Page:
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The Fun of Falling

Because the early reviews of Terminal Velocity weren't particularly kind, and because I'm of the a-little-Charlie-Sheen-goes-a-long-way school of criticism, I entered my local multiplex recently intending to watch Sheen's newest with one eye closed, and the other opened just wide enough to register Nastassja Kinski. I hadn't seen her in so long that I wasn't sure I would recognize her. Then she appeared, looking fetching and extraordinarily like her late, lamented and mad-visaged father, Klaus. An interesting combination. But what was an intriguing Euro-person such as Kinski doing in a Charlie Sheen movie about thrill-seeking (which is to say, deeply stupid) skydivers, even if said movie was written by David Twohy, who did fine work on last summer's The Fugitive?

In Terminal Velocity's opening scenes, Twohy and director Deran Sarafian do their best to convince us that their movie will be yet another study in misguided testosterone. We first see Sheen's character, Ditch Brodie, performing a death- and law-defying para-stunt to deliver a male stripper-gram to a birthday party. But the birthday girl is only eight years old. Not a very funny joke, and Ditch's density promised more of the lame same.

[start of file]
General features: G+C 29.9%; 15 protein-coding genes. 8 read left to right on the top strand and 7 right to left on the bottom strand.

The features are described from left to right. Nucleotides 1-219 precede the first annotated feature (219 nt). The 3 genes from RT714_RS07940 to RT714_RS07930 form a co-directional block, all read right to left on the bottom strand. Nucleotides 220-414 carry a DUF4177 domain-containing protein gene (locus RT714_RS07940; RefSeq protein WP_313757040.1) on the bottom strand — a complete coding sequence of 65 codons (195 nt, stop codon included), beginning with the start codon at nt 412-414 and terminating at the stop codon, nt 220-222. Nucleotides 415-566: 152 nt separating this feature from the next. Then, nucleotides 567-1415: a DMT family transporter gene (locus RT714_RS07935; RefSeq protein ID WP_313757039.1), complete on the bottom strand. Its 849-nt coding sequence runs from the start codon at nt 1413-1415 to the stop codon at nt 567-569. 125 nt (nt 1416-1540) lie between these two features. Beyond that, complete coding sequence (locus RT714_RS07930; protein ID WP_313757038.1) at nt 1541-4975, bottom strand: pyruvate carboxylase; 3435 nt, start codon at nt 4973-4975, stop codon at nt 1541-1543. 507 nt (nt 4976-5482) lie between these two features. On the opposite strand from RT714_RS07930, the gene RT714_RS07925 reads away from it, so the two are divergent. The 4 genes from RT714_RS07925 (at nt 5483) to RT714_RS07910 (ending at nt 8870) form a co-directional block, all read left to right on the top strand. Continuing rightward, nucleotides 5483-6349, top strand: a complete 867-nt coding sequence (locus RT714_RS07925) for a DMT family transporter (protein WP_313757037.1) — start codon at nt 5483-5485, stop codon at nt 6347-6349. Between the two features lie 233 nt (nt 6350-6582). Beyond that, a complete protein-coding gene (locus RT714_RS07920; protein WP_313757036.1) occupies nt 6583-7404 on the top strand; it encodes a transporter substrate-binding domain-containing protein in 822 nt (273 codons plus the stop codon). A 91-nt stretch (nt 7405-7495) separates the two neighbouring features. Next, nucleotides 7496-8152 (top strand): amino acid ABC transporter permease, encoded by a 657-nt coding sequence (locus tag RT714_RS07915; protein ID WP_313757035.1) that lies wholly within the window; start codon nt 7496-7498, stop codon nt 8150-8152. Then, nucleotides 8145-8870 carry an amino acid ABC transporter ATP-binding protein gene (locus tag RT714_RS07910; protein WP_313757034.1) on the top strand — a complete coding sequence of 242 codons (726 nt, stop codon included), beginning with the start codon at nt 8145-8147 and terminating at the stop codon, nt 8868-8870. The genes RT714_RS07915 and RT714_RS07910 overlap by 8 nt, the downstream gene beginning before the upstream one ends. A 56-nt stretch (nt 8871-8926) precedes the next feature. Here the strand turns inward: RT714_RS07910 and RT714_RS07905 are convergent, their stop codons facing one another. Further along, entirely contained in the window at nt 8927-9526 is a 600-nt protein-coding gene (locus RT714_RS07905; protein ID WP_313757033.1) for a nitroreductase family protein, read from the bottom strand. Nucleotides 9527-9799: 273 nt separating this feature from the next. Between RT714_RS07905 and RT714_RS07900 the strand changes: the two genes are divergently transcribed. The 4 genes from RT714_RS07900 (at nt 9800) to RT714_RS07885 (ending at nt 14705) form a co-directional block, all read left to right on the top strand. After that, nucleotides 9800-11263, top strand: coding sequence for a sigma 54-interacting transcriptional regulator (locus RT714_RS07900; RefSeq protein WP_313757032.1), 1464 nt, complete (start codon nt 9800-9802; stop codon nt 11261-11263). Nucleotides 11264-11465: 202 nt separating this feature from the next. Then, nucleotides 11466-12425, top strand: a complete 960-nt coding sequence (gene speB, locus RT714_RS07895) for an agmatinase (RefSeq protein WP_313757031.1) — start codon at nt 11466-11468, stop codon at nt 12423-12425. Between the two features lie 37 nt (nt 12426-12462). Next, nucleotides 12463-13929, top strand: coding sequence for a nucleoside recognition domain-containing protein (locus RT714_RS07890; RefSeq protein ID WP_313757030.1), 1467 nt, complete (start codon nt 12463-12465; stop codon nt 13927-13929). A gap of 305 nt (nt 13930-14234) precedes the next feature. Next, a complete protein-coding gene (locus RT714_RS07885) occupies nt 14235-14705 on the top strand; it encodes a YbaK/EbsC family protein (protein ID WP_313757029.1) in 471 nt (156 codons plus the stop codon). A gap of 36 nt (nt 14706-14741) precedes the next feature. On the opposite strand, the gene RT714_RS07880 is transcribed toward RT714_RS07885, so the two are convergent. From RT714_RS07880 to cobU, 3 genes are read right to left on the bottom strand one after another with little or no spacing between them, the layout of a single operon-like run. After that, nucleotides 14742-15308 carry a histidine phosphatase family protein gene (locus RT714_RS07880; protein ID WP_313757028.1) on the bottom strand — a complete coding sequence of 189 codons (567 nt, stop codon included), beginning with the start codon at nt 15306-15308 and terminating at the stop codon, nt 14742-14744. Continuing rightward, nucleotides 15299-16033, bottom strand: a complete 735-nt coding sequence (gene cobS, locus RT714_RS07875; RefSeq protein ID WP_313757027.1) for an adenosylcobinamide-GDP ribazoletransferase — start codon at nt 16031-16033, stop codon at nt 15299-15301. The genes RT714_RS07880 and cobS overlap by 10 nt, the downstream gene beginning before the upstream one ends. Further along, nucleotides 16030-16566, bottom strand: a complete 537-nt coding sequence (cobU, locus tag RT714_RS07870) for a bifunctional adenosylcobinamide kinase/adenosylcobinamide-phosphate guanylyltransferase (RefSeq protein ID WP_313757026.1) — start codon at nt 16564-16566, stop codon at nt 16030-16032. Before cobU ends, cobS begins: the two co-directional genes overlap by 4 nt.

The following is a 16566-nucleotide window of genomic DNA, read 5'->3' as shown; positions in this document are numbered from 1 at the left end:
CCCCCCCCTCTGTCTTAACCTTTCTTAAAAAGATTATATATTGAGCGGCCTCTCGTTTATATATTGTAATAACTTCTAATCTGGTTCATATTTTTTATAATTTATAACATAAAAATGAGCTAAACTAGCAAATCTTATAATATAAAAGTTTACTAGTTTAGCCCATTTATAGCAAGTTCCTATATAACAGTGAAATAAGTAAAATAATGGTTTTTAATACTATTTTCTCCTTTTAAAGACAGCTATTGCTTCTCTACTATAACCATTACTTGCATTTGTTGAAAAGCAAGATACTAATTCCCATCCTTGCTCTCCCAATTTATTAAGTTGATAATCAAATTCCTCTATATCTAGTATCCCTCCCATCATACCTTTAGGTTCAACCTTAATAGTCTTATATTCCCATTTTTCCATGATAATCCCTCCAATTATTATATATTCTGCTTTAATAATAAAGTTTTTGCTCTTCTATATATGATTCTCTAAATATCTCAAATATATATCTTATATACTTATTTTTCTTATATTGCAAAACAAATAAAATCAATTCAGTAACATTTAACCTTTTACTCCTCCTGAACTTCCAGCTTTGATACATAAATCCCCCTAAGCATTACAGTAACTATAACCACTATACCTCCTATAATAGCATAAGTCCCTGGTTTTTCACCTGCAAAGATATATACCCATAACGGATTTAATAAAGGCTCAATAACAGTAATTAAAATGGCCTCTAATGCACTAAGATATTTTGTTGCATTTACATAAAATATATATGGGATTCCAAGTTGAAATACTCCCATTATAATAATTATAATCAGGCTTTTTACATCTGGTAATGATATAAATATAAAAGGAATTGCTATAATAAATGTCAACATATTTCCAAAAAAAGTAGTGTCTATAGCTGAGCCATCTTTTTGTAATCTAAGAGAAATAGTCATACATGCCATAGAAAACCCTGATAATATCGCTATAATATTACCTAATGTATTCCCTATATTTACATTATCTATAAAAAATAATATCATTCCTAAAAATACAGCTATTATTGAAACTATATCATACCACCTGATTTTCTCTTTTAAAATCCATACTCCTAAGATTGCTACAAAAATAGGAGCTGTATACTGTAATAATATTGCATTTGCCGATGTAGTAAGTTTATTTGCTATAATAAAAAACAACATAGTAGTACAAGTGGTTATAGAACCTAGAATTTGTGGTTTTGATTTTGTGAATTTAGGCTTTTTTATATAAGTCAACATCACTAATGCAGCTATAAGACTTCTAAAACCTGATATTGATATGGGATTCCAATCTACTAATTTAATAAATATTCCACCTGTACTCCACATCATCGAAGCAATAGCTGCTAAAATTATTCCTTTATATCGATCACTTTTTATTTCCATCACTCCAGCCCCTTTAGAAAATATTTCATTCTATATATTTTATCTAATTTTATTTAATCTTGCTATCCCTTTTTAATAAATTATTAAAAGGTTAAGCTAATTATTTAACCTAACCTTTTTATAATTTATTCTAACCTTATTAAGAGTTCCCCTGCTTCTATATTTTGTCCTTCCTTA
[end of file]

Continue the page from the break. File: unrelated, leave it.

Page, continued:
Even after the introduction of Kinski's character, an interestingly ambiguous KGB operative out to either save or loot her humbled fatherland, the movie rises only to the level of ho-hum. Then, surprisingly, as the convoluted plot arrives at the point where most so-called thrillers founder

-- that is, the point where world peace depends on our hero's next move -- Terminal Velocity takes off and becomes an unusually pleasing action film.

And that's largely due to Sheen. He seamlessly segues from bonehead to boyish charmer, while Kinski maintains her "is-she-a-good-or-a-bad-Russian?" sense of mystery. Even more compelling than the leads' chemistry are the mostly airborne stunts. Of the three successful action films of recent months, Speed, True Lies and now Terminal Velocity, only the Sheen vehicle saves its best visual stunner for last. The film's final maneuver involves a falling car and a parachutist, and beyond that I won't say more. Rather, I'll only say that it's the most engaging and downright dazzling stunt of the year, and that Terminal Velocity is finally good fun.

-- David Theis

Terminal Velocity.
Directed by Deran Sarafian. With Nastassja Kinski, Charlie Sheen and James Gandolfini.

Rated PG-13.
102 minutes.

 
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